The Qwillery | category: Epic Fantasy


The Qwillery

A blog about books and other things speculative

Trinitytwo's View: The Grim Company by Luke Scull

The Grim Company
Author:  Luke Scull
Series:  Grim Company 1
Publisher:  Roc, September 3, 2013
Format:  Hardcover and eBook, 400 pages
List Price:  $26.95 (print)
ISBN:  9780425264843 (print)
US Debut

Trinitytwo's View: The Grim Company by Luke Scull
The Gods are dead. The Magelord Salazar and his magically enhanced troops, the Augmentors, crush any dissent they find in the minds of the populace. On the other side of the Broken Sea, the White Lady plots the liberation of Dorminia, with her spymistresses, the Pale Women. Demons and abominations plague the Highlands.

The world is desperately in need of heroes. But what they get instead are a ragtag band of old warriors, a crippled Halfmage, two orphans and an oddly capable manservant: the Grim Company.

The Grim Company is a dark and brutal epic fantasy set in a landscape where over 500 years ago the gods were destroyed by an alliance of Magelords. The Magelords are no longer united, because one source of their powers is the corpses of the dead gods and the “raw magic” they collect is running low. The story opens with Salazar, the Magelord and Ruler of Dorminia exacting revenge on a neighboring kingdom by magically dumping enough water to fill a small ocean upon its city, resulting in its utter obliteration. Salazar rules his own country by oppression and fear. His magically enhanced army mercilessly seeks out dissenters who can expect torture, enslavement, or death. Enter Davarus Cole, a hero in his own mind, and wielder of the enchanted blade, Magebane. Cole’s impetuous actions land him in trouble with Salazar’s heavy handed Red Guard. It takes world-weary warrior, Brodar Kayne, to save him from himself and the Guards. With the help of Jerek, Kayne’s sidekick, Sasha a compatriot of Cole, and Isaac the mysterious manservant of the Halfmage, Emerul, the roster of The Grim Company is complete,and so begins the exciting events in their quest to destroy Salazar.

Trinitytwo’s Point of View:

The first book in a trilogy, The Grim Company is decidedly grim. Luke Scull has created a world that seems without hope. Magelords killed the gods and now rule their world with iron fists. How does one stand up to all powerful, practically immortal, beings that are able to destroy gods? It’s really a rhetorical question, as one doesn’t or at least not very well. I really wasn’t surprised to learn that Mr. Scull is a video-game designer. His description of disembowelments, death, and mass destruction are flawlessly grisly and remind me of the mayhem I have witnessed unfold in various violent video-games. The language is foul, the tortures are highly descriptive, and maiming, killings and carnage abound. I have to admit that I cringed from time to time. This is not necessarily a bad thing, but this adventure is definitely not for the weak of stomach. (Also, just a heads up, there are excessive references made to hemorrhoids.) I felt that the first half of the book was too depressing to keep me fully engaged. The Grim Company’s quest seems to be an exercise in futility and for the most part the members of the company are off on their own, which belies the title. I was slightly disappointed with the massive amounts of setups that lead to ultimately unanswered questions. Undoubtedly, they will be answered in Book 2 or 3, but a little more closure in Book 1 would have been nice. I also didn’t connect to most of the members of the Grim Company. There really wasn’t a definitive bad guy or good guy, just many different perspectives. Davarus Cole was written to be obnoxious and although I liked the fact that he wasn’t a traditional hero, it was hard to root for him. Brodar Kayne, the grizzled veteran with a tragic past and a volatile best friend was easier to like. Sasha, the sole female in the Grim Company, was a disappointment, as her character did not seem very fleshed out. By the second half of the book, however, I realized I had grown to care for more of the characters. It became increasingly harder to put the book down and I was sorry when I reached the last page. I am very curious to find out where the tangled web that Luke Scull has woven is going and who will remain to see it through. This isn’t a book that I would recommend to the meek. If you like your fantasy dark, with a pinch of twisted humor, you will ultimately find The Grim Company compelling, satisfying, and something to savor.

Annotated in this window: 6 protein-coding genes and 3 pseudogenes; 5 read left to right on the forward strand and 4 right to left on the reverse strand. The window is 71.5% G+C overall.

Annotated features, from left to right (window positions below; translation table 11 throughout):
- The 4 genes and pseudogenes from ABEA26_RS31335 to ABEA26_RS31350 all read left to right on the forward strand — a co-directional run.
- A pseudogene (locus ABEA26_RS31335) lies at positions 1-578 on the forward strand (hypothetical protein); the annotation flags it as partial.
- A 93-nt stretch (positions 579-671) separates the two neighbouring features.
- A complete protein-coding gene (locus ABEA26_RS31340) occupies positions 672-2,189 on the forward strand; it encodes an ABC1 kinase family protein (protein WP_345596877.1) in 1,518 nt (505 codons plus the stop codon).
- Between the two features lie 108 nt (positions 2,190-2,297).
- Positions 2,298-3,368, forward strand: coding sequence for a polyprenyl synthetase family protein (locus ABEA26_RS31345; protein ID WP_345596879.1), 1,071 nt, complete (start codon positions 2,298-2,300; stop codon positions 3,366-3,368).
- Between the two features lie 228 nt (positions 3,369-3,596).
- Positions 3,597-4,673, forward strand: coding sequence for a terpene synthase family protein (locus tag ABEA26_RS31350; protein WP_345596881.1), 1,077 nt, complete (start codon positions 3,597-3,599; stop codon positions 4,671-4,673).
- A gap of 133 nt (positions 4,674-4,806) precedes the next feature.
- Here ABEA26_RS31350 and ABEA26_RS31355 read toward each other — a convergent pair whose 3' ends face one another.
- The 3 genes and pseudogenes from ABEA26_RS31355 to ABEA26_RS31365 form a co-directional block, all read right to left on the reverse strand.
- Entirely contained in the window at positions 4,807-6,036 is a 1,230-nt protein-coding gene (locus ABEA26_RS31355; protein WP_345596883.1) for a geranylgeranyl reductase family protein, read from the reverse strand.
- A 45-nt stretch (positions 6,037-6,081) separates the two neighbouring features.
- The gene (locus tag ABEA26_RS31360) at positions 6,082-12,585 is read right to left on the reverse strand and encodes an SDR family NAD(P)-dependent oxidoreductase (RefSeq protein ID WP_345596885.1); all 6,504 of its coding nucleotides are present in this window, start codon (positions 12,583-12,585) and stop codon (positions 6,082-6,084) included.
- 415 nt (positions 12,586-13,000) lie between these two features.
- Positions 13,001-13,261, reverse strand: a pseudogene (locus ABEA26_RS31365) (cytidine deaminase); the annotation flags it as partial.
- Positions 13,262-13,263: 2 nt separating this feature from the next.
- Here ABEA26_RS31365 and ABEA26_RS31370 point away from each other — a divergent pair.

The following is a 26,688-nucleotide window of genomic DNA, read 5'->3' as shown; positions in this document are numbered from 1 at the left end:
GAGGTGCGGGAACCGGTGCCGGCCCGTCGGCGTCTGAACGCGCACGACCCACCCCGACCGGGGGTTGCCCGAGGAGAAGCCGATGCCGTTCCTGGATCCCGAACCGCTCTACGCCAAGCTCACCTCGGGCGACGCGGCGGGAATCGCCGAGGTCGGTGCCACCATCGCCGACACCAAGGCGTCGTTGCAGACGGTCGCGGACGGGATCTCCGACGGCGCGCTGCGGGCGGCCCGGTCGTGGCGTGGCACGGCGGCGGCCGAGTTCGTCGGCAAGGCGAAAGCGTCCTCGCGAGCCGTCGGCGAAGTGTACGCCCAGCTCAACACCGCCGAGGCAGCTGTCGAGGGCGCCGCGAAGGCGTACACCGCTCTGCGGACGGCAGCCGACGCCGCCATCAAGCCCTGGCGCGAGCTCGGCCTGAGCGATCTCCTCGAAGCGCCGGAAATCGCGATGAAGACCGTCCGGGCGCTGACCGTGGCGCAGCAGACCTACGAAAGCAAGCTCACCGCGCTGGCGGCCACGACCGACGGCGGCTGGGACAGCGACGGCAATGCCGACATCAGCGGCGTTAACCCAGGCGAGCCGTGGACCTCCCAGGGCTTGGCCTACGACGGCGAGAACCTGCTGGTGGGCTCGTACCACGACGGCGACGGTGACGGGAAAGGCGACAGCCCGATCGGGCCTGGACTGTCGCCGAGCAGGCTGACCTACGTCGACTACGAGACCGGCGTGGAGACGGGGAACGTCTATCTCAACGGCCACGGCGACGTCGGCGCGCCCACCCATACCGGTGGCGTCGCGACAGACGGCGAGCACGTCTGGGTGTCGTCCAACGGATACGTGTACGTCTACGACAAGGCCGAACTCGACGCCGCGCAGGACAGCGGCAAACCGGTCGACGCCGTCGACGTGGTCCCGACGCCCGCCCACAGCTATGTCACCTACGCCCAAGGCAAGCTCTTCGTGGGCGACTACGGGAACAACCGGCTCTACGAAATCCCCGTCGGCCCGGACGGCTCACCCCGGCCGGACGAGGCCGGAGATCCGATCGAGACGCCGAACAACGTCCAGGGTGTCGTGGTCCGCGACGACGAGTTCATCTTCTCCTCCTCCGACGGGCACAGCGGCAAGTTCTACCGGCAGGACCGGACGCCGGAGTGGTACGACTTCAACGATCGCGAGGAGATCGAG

Read an interview with Luke here.

Review: Blood Song (Raven's Shadow 1) by Anthony Ryan

Blood Song
Series:  Raven's Shadow 1
Publisher:  Ace, July 2, 2013
Format:  Hardcover and eBook, 592 pages
Price:  $27.95 (print)
ISBN:  9780425267691 (print)
Review Copy:  Provided by the Publisher

Review: Blood Song (Raven's Shadow 1) by Anthony Ryan
From “a new master storyteller” comes the beginning of an epic fantasy saga of blood, honor, and destiny…

“The Sixth Order wields the sword of justice and smites the enemies of the Faith and the Realm.”

Vaelin Al Sorna was only a child of ten when his father left him at the iron gate of the Sixth Order. The Brothers of the Sixth Order are devoted to battle, and Vaelin will be trained and hardened to the austere, celibate, and dangerous life of a Warrior of the Faith. He has no family now save the Order.

Vaelin’s father was Battle Lord to King Janus, ruler of the unified realm. Vaelin’s rage at being deprived of his birthright and dropped at the doorstep of the Sixth Order like a foundling knows no bounds. He cherishes the memory of his mother, and what he will come to learn of her at the Order will confound him. His father, too, has motives that Vaelin will come to understand. But one truth overpowers all the rest: Vaelin Al Sorna is destined for a future he has yet to comprehend. A future that will alter not only the realm, but the world.

Trinitytwo’s Point of View:

Vaelin is left at the gates of the Brotherhood of the Sixth Order by his father when he is just 10 years old. Before his father rides away he whispers "Loyalty" to his young son. Vaelin begins training the day of his arrival and, with other boys in his group, must endure strict regimens and even stricter punishments to survive. They are taught that The Brotherhood is now their only family and they must pass various survival tests to prove themselves worthy of remaining behind the relative safety of its gates. During his first test, Vaelin, kills an assassin sent to murder him. A mysterious wolf comes to his aid when, while fleeing, he stumbles upon the assassin's companions. During the next trial, Vaelin hears voices outside his shelter during a blizzard. He comes to the aid of two travelers, a mute girl and a warrior. He finds that they are the Dernier, non-believers of the Way, and are being hunted by Brothers of the Order. An inner voice persuades Vaelin to help aid the travelers and he returns to his Order more confused than before. Blood Song is Vaelin's journey to fulfill his destiny. What is this mysterious voice Vaelin hears, and how does the wolf fit in? There are many factions at work and Vaelin's journey is one of brotherhood, faith, unseen opposing forces, ruthlessness, love and ultimately truth.